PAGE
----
Two accepted offers have been reported, 610 Lake Avenue, swampland asking $975,000, and 5 Dawn Harbor, Riverside, whose last listing price was $2.7 million. Its last price is better than where it started 643 days ago: $3.195, but I’ve never been wild about this house. Still, it’s in a good section of Riverside and not particularly out of line with the prices of comparable houses in the Indian Head neighborhood, so I get it.
3 Loughlin Avenue, Cos Cob, $450,000. Listing says “engineer’s report available” and cautions that the sale is “as is”, so you know what that means. But Loughlin’s a decent street with the park, a Starbucks and your choice of 15 banks nearby to stash the money you saved by buying here.
67 Nearwater sold for $950,000 and I think that’s a very decent price for both parties. There’s a community beach in this association providing access to the Mianus and this house in particular is in great shape. A couple of odd decisions in bathroom layout and design, perhaps, but as long as the plumbing is where you want it and you don’t have to relocate it, redoing bathrooms doesn’t have to be a crushingly expensive job.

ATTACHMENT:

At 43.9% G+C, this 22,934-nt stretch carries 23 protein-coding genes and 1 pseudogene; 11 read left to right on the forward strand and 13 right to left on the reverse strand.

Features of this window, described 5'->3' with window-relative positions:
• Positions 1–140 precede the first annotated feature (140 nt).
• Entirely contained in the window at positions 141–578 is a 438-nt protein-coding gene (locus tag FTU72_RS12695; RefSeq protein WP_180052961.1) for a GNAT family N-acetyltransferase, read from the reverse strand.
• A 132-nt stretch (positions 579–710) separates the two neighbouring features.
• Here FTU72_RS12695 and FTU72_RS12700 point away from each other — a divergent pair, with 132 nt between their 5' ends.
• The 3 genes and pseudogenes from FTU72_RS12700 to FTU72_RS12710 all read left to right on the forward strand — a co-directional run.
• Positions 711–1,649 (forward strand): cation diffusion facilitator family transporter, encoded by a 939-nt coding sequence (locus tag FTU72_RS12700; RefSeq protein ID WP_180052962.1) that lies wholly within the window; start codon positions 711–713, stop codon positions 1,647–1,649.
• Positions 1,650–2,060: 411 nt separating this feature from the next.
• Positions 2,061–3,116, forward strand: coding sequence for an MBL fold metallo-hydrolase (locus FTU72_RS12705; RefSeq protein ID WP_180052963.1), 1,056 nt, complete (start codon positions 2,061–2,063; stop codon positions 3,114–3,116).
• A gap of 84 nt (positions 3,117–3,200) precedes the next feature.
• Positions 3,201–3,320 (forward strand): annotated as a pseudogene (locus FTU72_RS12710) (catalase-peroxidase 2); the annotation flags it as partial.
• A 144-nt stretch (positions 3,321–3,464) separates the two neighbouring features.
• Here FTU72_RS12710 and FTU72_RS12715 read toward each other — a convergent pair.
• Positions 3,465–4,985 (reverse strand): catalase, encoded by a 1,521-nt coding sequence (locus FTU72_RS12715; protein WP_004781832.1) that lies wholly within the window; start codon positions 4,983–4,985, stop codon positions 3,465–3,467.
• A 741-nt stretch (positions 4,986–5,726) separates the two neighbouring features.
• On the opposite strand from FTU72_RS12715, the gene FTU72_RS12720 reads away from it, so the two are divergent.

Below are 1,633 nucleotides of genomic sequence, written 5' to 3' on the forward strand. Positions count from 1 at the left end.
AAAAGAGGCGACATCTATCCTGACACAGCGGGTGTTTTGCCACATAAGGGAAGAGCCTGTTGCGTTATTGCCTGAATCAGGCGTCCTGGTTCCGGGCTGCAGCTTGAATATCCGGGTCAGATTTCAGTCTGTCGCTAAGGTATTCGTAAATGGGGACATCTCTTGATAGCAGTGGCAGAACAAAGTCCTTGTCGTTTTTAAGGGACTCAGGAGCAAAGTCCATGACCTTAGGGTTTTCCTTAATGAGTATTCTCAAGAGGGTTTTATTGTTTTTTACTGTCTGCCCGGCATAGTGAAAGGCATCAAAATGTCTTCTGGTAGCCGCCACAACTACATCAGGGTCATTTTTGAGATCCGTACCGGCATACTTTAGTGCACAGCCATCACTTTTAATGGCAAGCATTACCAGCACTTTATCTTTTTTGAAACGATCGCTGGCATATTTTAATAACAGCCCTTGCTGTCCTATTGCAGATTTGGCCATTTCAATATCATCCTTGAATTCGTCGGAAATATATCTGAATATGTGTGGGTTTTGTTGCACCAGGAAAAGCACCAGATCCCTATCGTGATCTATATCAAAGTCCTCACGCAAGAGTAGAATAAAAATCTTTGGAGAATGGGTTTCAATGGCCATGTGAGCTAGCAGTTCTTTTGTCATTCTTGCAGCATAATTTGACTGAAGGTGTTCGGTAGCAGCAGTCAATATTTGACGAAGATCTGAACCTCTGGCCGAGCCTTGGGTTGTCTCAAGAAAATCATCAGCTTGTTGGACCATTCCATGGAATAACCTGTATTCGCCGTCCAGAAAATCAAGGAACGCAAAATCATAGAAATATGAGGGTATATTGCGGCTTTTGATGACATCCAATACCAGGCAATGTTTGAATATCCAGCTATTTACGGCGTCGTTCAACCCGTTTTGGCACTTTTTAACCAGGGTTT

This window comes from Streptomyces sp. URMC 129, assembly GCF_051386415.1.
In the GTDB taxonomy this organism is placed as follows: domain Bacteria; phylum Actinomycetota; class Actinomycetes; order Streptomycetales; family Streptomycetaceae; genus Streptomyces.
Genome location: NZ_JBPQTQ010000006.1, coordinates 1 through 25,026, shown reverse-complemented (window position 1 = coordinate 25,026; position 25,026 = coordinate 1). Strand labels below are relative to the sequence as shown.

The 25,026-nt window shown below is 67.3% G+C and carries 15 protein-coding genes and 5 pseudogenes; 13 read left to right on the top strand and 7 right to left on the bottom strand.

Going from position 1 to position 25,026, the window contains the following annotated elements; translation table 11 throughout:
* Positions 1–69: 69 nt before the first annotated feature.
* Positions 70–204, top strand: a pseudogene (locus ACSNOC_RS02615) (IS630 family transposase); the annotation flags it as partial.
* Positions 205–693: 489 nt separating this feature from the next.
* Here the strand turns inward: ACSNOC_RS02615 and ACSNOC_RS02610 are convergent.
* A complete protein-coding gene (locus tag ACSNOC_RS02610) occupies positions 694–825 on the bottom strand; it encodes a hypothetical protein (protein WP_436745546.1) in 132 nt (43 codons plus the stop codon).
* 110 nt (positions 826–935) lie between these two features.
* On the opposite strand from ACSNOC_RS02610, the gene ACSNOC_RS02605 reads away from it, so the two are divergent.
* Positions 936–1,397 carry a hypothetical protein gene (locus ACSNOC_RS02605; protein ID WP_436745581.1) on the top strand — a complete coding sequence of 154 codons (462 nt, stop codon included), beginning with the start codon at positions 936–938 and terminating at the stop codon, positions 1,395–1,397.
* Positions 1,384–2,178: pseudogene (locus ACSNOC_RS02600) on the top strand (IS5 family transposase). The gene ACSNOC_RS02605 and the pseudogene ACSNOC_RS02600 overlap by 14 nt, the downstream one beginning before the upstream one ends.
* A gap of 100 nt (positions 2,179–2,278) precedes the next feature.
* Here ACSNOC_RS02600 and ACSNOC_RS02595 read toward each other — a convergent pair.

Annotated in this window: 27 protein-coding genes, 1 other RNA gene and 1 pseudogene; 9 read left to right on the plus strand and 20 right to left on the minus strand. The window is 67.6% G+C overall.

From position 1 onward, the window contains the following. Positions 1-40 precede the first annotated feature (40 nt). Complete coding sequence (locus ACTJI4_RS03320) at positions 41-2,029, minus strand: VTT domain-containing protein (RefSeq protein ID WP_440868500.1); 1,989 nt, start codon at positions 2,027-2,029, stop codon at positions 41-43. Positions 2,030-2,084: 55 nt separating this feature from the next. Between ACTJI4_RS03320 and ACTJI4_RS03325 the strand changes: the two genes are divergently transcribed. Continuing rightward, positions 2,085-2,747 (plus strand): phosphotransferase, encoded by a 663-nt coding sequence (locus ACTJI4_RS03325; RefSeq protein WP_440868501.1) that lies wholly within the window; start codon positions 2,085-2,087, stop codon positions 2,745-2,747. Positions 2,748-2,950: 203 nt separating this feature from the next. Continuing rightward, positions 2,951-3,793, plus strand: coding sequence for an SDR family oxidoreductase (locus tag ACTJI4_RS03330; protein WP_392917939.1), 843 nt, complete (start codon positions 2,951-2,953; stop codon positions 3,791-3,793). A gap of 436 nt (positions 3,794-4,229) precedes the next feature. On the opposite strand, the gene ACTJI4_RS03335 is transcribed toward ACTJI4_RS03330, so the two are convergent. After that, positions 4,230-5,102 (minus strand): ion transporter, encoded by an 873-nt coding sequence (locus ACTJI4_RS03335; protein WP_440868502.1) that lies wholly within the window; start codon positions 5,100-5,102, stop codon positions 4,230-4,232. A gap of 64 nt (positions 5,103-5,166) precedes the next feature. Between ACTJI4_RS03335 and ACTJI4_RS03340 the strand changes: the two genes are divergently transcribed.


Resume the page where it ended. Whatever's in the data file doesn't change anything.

14 Buckingham, the short sale discussed here last week, closed at $1.196 million. Seems like a good house for this price, this location.
The gate house (on ten acres) up at 2 Conyers Farm has sold for $5.350 after originally asking $7.995 in 2009.
And bringing up the rear, 651 Steamboat Road has sold for $3.3 million. Its owners have had this on the market for a grand total of 1,516 days, having originally priced it at $6.4 million in 2008. I have no idea what possessed these folks to cause them to overestimate the value of their home so grossly, but there it is: a house is worth what someone’s willing to pay for it, not what you what want. If you must dream, at least do so in black and white, not glorious Technicolor.
Three pretty big price tags. Two, 15 Khakum Wood, $7.525, and 34 Meeting House Road, $4.975, weren’t active listings but their sales were recorded today “for reporting purposes only”. The money spends the same either way.